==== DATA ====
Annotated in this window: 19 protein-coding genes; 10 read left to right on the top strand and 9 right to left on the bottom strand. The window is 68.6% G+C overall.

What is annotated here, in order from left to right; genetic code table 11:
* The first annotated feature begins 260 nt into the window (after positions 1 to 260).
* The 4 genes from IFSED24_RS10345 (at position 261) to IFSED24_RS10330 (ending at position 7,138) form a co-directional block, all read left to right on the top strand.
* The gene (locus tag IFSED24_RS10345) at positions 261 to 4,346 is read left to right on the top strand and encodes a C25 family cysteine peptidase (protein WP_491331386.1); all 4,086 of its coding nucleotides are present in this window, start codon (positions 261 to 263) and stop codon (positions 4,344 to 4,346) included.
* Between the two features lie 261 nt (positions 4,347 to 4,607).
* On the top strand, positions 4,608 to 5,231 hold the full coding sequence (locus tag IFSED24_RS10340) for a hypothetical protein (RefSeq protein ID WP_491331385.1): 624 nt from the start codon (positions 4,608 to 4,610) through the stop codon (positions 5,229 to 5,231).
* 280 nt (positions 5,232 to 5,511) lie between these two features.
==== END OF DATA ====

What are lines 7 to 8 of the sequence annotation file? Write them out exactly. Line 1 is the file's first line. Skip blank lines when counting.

* On the top strand, positions 4,608 to 5,231 hold the full coding sequence (locus tag IFSED24_RS10340) for a hypothetical protein (RefSeq protein ID WP_491331385.1): 624 nt from the start codon (positions 4,608 to 4,610) through the stop codon (positions 5,229 to 5,231).
* 280 nt (positions 5,232 to 5,511) lie between these two features.